The situation in Venezuela, especially the complex humanitarian emergency, is not a topic for opinion; it’s a verifiable fact made of hard data and thousands of difficult, devastating and resilient personal stories, impossible to summarize. Yet everything about social media is fleeting, prone to misunderstanding.
These interactions are not limited to the internet. Venezuelans in the diaspora encounter people like these on a daily basis and they must choose between having an argument with an acquaintance or with a perfect stranger, or biting their tongue and carrying on with their day with that bitter aftertaste of feeling invisibilized, oppressed by someone foreign who is using his privilege (be it language fluency, immigration status or nationality) to tell our story. The irony is that, often, these “deniers,” the very people who often condemn foreigners for intervening in Venezuelan issues, feel like lecturing Venezuelans about their own country is justified.
In these exchanges, “deniers” of the Venezuelan crisis (most of them tweeting from their peaceful lives in the U.S. or Europe, with no real clue about what it means to survive in present-day Venezuela) attack and provoke Venezuelan social media users. They, in turn, go to painstaking lengths to prove that what these “Starbucks communists” claim and what it takes to actually survive in Venezuela are not correlated.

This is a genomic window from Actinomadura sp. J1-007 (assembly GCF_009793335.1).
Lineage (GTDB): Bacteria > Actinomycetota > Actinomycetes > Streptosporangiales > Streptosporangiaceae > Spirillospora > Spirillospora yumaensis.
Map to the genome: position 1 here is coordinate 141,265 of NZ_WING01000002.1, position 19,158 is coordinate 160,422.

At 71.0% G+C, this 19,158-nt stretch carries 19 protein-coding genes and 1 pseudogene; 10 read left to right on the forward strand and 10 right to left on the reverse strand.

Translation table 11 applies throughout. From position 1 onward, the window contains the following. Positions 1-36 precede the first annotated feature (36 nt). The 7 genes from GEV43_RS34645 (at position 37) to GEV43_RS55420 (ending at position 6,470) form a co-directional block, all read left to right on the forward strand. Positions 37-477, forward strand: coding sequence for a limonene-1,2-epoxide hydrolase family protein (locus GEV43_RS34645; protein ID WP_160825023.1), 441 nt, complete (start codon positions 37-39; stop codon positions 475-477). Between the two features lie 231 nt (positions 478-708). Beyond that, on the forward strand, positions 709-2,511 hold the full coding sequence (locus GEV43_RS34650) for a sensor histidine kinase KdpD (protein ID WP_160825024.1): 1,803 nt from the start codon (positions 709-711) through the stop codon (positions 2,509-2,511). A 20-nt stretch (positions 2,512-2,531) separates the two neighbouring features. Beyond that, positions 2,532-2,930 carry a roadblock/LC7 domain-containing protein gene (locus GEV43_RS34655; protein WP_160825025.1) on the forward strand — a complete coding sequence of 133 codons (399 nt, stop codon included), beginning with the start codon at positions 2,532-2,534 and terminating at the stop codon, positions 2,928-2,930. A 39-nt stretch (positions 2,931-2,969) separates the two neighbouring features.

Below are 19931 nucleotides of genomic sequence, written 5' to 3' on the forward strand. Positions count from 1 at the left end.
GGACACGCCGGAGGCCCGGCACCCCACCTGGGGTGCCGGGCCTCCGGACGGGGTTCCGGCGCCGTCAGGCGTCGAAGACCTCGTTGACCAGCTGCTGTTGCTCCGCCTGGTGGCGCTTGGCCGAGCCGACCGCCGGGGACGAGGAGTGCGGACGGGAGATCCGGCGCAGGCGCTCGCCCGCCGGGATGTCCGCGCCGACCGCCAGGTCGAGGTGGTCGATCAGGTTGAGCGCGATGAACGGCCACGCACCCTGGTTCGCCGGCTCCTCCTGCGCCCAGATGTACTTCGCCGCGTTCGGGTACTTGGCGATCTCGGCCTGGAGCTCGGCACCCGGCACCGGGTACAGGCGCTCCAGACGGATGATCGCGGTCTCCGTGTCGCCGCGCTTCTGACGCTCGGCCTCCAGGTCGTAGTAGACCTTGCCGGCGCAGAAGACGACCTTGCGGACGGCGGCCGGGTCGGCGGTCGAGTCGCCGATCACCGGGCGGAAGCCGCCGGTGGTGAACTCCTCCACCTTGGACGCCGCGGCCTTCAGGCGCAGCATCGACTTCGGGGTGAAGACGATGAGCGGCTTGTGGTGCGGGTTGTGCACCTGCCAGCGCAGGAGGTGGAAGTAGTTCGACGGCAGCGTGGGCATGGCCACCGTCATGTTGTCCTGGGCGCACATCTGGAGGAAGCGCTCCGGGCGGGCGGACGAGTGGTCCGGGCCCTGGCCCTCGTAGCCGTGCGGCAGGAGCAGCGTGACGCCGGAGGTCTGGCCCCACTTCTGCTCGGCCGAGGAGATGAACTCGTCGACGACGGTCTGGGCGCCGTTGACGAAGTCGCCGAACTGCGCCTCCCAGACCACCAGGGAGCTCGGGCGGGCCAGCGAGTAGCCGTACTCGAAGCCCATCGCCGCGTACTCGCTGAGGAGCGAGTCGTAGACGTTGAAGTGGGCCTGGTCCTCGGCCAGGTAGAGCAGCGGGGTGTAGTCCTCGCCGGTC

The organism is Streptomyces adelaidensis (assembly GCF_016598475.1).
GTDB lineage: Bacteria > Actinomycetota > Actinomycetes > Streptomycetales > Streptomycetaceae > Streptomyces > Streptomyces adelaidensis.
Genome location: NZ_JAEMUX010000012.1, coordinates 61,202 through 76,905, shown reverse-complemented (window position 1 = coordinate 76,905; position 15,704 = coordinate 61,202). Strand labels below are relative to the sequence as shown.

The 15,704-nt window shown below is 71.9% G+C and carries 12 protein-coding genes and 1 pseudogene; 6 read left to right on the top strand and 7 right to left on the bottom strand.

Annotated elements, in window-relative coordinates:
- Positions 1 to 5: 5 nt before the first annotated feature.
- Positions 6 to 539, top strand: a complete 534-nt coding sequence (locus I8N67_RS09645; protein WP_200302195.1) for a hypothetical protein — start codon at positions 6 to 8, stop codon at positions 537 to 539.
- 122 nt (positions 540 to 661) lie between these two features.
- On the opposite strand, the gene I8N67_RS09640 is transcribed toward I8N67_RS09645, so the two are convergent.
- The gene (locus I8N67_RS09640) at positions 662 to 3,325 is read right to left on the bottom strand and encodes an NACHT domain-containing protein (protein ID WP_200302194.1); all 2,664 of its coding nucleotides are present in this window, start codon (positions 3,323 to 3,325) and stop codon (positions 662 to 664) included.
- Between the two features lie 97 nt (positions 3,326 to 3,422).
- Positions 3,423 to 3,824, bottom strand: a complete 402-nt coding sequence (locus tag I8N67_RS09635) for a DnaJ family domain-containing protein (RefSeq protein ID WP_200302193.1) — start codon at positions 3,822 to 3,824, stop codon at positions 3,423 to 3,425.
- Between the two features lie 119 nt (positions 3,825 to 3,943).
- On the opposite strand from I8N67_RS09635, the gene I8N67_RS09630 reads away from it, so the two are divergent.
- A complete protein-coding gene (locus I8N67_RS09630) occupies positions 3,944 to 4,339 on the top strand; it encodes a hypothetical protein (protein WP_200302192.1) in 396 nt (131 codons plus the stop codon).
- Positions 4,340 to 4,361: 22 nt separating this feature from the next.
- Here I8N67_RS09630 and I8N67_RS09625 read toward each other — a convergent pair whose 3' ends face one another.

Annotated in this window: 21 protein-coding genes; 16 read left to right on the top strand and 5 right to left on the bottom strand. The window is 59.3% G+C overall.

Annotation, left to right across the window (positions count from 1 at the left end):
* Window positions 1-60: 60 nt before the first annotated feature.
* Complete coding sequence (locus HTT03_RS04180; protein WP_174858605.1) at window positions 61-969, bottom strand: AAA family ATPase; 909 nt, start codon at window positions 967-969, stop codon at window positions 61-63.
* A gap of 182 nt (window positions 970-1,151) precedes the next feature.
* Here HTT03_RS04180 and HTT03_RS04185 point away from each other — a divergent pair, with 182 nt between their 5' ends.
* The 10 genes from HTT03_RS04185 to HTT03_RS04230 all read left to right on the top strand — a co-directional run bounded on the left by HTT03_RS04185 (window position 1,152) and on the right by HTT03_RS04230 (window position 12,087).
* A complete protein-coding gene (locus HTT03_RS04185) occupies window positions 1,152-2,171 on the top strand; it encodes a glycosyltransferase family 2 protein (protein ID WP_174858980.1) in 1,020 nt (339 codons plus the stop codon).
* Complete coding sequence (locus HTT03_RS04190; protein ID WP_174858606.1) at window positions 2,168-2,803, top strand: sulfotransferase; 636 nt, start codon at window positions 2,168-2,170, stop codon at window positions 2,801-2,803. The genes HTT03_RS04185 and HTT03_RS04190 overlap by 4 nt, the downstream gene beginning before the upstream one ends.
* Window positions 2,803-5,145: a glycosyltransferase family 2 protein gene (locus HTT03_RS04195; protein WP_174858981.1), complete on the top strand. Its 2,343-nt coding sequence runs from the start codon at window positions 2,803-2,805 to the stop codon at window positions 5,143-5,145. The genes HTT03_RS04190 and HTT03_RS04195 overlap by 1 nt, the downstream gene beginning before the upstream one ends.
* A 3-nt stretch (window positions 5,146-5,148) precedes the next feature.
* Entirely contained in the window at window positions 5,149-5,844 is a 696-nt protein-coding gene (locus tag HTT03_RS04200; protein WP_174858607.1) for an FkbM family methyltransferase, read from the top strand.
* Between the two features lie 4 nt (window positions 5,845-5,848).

I chose to call it “peace privilege”, this mindset by which people living in peaceful conditions cannot grasp (and empathize) with conflict and context-specific issues. To outsiders, Venezuela is particularly difficult to grasp as a conflict, since it doesn’t look like a war (even though over 300,000 Venezuelans have been murdered during the so-called Bolivarian Revolution) and there are no clear-cut parties confronting each other over specific issues like religion, territory or ethnicity.
While many don’t know better, or don’t care that much about Venezuela, those who see themselves as enlightened progressives are more vehement in dismissing any opposition to chavismo as disguised Trumpism. If the human capacity for horror is hard to fathom, it’s much harder to imagine it being done by someone whose side I’m allegedly on, the good guys, the brave rebels against Trumpism and all that’s wrong in the modern world.
*a mix of quotes from articles from Cristal Palacios and Manuel Llorens.